Title: A Research Agenda for Nuclear Astrophysics Measurements Underground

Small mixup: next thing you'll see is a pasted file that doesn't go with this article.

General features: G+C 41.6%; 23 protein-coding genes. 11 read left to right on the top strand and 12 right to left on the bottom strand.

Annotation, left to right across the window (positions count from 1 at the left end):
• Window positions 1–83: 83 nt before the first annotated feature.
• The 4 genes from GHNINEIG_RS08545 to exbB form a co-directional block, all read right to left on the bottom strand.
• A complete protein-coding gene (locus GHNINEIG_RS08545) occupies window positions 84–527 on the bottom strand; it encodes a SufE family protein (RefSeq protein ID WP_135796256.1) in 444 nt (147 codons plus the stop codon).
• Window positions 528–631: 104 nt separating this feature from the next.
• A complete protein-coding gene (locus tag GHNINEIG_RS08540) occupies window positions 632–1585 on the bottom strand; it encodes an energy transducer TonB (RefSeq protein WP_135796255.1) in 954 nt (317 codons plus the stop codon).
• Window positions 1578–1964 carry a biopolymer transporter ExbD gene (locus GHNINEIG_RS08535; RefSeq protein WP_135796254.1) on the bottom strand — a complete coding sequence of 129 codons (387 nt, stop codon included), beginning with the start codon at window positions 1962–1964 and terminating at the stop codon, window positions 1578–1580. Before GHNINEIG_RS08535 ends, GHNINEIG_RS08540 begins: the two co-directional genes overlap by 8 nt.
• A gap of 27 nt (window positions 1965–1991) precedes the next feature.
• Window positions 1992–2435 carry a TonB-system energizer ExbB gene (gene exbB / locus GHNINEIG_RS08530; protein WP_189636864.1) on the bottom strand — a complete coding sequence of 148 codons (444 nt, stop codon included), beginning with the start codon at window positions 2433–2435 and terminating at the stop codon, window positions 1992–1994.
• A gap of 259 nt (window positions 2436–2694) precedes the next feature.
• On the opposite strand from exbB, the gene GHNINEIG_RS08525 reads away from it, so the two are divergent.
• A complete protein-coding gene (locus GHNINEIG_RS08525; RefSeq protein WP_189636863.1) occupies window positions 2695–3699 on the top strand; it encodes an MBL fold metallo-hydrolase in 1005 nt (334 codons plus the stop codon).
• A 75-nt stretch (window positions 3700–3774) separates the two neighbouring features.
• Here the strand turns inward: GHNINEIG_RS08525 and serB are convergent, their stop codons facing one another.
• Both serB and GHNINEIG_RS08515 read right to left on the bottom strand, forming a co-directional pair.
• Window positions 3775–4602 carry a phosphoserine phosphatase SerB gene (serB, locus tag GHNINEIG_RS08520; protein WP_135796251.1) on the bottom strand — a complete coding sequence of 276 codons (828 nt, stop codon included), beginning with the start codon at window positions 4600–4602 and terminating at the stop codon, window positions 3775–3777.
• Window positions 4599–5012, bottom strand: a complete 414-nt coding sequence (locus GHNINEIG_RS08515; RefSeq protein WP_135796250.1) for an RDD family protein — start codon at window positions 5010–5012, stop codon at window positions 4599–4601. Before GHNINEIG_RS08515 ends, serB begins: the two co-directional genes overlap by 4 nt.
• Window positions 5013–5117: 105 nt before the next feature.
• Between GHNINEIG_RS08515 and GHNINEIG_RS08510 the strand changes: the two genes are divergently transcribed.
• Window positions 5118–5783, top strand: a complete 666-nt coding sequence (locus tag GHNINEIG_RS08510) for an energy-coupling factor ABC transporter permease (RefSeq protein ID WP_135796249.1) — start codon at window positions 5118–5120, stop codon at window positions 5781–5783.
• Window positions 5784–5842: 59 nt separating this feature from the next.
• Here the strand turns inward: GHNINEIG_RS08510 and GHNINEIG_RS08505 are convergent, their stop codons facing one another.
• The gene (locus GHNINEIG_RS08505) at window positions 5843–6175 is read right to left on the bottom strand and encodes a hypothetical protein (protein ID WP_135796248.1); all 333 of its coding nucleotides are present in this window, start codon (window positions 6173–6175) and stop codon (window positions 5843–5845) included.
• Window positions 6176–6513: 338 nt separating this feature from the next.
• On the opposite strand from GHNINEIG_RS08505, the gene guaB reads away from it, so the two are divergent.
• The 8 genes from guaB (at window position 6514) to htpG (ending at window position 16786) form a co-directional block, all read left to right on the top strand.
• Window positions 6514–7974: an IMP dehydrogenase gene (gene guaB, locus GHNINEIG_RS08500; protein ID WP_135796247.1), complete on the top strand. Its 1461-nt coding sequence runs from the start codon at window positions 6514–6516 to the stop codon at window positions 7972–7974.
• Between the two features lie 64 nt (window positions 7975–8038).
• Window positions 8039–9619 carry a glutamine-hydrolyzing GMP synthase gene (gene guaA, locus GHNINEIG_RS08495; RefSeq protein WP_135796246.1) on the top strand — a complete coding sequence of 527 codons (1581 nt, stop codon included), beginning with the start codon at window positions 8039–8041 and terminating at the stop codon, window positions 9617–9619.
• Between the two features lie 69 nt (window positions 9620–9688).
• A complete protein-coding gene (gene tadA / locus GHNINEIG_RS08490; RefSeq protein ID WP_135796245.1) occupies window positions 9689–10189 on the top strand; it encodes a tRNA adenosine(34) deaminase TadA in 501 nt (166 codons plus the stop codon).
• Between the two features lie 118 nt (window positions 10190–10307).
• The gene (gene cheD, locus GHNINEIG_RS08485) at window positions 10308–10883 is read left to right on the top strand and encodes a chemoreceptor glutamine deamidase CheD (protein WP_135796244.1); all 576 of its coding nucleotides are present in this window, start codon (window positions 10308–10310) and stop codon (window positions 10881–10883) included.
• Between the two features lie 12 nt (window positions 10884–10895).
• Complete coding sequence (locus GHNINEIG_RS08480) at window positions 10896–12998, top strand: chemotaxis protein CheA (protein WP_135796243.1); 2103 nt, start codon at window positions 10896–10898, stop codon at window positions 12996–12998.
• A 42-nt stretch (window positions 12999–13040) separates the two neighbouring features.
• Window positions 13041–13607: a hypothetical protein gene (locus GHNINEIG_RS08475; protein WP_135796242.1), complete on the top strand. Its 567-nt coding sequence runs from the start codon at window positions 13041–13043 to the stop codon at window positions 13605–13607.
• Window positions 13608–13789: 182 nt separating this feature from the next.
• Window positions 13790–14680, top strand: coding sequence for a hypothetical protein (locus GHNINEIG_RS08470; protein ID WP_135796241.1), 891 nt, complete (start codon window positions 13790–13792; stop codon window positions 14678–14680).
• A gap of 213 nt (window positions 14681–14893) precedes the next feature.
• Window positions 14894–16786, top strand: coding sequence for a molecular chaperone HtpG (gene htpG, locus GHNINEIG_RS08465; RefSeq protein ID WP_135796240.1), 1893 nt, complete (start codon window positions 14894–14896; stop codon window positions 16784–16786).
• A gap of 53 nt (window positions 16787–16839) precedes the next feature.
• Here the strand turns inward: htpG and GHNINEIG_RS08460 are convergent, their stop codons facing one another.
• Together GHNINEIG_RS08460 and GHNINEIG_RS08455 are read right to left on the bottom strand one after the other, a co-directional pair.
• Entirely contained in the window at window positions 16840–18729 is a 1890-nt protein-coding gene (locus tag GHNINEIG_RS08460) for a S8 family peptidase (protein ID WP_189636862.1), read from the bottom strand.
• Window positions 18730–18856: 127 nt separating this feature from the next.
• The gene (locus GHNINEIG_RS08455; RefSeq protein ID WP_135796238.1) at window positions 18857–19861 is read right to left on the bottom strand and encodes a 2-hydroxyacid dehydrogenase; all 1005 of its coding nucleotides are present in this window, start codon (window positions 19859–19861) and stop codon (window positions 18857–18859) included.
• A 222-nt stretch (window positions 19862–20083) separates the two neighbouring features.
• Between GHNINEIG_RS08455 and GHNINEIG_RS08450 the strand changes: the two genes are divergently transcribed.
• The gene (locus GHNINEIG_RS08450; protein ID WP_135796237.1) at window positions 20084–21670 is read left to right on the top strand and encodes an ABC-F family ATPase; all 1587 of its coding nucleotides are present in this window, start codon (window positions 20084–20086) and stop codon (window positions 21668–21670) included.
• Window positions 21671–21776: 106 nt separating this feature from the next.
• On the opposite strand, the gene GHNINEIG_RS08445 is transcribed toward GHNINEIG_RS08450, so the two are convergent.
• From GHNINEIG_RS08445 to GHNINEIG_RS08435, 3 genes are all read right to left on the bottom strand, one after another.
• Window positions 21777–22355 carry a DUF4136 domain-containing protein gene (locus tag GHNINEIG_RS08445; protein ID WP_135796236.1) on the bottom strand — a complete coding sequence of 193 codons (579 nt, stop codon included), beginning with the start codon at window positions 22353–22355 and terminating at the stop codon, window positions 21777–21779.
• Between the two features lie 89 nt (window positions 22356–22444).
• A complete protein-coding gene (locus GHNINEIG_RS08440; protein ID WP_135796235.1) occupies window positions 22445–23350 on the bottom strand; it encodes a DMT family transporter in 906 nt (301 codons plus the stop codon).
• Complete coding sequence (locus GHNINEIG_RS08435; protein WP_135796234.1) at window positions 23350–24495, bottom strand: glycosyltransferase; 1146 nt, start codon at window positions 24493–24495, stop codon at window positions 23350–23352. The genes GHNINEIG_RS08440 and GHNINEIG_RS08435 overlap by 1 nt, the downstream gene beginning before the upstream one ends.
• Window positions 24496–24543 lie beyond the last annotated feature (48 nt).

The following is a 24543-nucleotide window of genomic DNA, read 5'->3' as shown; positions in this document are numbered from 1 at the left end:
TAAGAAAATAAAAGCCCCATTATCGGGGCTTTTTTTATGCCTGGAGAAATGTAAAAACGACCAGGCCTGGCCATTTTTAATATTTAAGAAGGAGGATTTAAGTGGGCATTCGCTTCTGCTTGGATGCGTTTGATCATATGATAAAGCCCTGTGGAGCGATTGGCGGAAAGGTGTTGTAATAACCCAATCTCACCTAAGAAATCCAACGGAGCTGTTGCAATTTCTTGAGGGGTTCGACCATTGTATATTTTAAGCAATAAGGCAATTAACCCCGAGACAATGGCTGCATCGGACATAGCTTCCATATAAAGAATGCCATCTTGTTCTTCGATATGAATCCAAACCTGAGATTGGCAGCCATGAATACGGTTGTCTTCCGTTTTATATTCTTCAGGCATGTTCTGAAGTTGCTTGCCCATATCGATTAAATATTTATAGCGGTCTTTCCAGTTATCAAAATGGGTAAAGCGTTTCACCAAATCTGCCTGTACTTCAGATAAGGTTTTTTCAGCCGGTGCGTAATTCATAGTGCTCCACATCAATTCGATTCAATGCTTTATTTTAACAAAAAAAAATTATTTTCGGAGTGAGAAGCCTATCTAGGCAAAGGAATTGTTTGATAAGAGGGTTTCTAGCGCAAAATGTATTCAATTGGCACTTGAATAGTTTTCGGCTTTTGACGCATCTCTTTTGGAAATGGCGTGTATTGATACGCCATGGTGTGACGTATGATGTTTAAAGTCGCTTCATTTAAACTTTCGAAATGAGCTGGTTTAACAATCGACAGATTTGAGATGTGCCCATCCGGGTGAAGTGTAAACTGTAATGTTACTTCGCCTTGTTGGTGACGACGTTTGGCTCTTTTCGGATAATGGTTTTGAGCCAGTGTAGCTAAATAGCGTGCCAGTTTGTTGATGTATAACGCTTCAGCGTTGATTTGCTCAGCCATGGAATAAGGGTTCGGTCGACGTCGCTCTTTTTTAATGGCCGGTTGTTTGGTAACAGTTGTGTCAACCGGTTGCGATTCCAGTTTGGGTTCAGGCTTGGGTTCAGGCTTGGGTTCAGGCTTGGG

Precise data on nuclear reaction cross sections is needed to advance understanding in several areas of physics. Current problems in solar neutrino studies, Big Bang Nucleosynthesis, solar physics (refining the Standard Solar Model), galactic chemical evolution, stellar evolution and nucleosynthesis would all benefit greatly from more precise measurements of key reaction cross sections. We will discuss the motivation for measuring several reactions. It is preferable to perform these measurements at stellar energies, meaning very low reaction rates in some cases. An underground research facility allows measurements with much lower background rates, yielding data which would be unobtainable with surface facilities. DIANA (Dakota Ion Accelerators for Nuclear Astrophysics) is a collaboration between the Notre Dame, U. of North Carolina, Western Michigan U., and LBNL to build a nuclear astrophysics accelerator facility 1.4 km below ground. DIANA is part of the proposed research at DUSEL to establish a cross-disciplinary underground laboratory in the former gold mine of Homestake in South Dakota. DIANA will consist of two high-current accelerators, a 30 to 400 kV high voltage platform, and a second dynamitron accelerator with a voltage range of 350 kV to 3 MV. As a unique feature, both accelerators are planned to be equipped with either high-current microwave ion sources or multi-charged ECR ion sources producing ions from protons to oxygen. Compared to current astrophysics facilities DIANA could increase the available beam densities on target by at least an order of magnitude: tens of mA on the low energy accelerator and several mA on the high energy accelerator. An integral part of the DIANA project is the development of a high-density super-sonic gas-jet target which can handle these anticipated beam powers. We will describe the DIANA proposal in context with other nuclear astrophysics accelerator efforts worldwide.